Congress Strikes Long-Sought Stimulus Deal to Provide $900 Billion in Aid

click to enlarge Senate Minority Leader Chuck Schumer (D-N.Y.) listens as House Speaker Nancy Pelosi (D-Calif.) speaks during a press conference at the Capitol in Washington, on Sunday, Dec. 20, 2020. - STEFANI REYNOLDS/THE NEW YORK TIMES
Stefani Reynolds/The New York Times
Senate Minority Leader Chuck Schumer (D-N.Y.) listens as House Speaker Nancy Pelosi (D-Calif.) speaks during a press conference at the Capitol in Washington, on Sunday, Dec. 20, 2020.

By Emily Cochrane
The New York Times

WASHINGTON — Congressional leaders on Sunday reached a hard-fought agreement on a $900 billion stimulus package that would send immediate aid to Americans and businesses to help them cope with the economic devastation of the pandemic and fund the distribution of vaccines.

The deal would deliver the first significant infusion of federal dollars into the economy since April, as negotiators broke through months of partisan gridlock that had scuttled earlier talks, leaving millions of Americans and businesses without federal help as the pandemic raged. While the plan is roughly half the size of the $2.2 trillion stimulus law enacted in March, it is one of the largest relief packages in modern history.


“We can finally report what our nation has needed to hear for a very long time,” Sen. Mitch McConnell, R-Ky., the majority leader, said Sunday night. “More help is on the way.”

It was expected to be merged with a sweeping catchall spending measure that would keep the government funded for the remainder of the fiscal year, creating a $2.3 trillion behemoth whose passage will be Congress’ last substantive legislative achievement before adjourning for the year. The deal came together after a weekend of frenzied negotiating only hours before the government was set to run out of funding and two weeks before the next Congress was to convene on Jan. 3.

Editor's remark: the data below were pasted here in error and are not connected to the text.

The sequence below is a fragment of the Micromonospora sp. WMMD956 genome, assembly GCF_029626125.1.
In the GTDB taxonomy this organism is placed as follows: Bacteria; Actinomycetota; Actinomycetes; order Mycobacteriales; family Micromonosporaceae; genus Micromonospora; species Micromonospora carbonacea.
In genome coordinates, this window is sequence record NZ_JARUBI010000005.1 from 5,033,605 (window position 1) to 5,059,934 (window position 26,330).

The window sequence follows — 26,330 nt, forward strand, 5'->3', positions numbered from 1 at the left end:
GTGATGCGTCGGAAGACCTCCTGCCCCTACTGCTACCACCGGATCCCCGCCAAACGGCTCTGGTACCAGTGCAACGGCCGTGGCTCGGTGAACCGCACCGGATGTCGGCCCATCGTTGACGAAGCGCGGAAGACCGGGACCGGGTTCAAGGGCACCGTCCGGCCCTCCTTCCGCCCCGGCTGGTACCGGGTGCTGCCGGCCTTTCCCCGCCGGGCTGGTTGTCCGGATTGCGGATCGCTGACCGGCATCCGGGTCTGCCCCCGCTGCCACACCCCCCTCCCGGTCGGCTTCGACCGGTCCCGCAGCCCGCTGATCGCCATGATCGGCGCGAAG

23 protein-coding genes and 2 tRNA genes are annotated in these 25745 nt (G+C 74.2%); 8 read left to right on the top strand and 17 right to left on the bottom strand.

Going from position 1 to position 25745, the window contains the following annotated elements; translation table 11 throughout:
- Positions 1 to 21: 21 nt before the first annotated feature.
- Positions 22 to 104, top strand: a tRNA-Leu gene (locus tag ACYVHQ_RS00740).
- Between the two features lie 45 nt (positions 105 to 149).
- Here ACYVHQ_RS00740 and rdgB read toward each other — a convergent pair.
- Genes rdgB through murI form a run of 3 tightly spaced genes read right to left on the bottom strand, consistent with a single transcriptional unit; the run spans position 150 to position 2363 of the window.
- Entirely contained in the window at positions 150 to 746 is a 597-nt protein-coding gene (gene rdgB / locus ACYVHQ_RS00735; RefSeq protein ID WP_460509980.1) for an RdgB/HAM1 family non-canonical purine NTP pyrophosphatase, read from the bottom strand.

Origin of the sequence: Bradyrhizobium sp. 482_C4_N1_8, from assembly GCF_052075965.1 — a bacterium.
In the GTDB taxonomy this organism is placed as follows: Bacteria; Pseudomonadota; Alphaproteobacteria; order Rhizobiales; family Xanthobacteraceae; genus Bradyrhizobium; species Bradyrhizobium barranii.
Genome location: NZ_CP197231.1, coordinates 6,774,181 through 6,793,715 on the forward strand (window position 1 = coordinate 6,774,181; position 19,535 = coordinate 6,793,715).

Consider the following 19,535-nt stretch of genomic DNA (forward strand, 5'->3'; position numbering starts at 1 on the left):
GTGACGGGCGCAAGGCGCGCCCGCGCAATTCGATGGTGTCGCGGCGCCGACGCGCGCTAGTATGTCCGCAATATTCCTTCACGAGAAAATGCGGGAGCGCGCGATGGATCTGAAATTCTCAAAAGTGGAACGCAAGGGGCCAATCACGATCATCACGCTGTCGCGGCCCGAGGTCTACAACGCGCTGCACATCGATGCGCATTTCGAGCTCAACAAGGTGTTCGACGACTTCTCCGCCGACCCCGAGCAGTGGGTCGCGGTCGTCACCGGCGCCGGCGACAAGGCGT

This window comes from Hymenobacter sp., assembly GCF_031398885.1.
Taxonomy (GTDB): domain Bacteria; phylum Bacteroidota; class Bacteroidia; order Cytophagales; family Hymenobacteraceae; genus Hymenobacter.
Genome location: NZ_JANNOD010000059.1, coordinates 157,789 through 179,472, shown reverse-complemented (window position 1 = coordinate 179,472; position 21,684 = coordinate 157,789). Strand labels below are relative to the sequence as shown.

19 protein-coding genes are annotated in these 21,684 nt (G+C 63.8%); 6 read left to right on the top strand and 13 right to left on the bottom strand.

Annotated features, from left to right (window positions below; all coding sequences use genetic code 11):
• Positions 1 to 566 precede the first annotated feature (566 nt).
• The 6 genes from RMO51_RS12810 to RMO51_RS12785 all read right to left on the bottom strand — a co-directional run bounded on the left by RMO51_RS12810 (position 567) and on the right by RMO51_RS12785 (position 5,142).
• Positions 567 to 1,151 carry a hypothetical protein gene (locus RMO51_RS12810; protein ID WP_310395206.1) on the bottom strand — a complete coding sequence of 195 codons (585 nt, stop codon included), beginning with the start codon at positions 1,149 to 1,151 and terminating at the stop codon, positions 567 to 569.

Still, even as it prepared to pass a consequential measure, Congress was at the peak of its dysfunction, having left so little time to complete it that lawmakers faced a series of contortions to get it across the finish line. With additional time needed to transform their agreement into legislative text, both chambers had to approve a one-day stopgap spending bill — their third such temporary extension the past 10 days — to avoid a government shutdown while they were finalizing the deal.

Both chambers approved the measure on Sunday night, and President Donald Trump signed it shortly before midnight. Final votes on the spending package were expected as early as Monday to approve it and clear it for Trump’s signature, but had yet to be scheduled.

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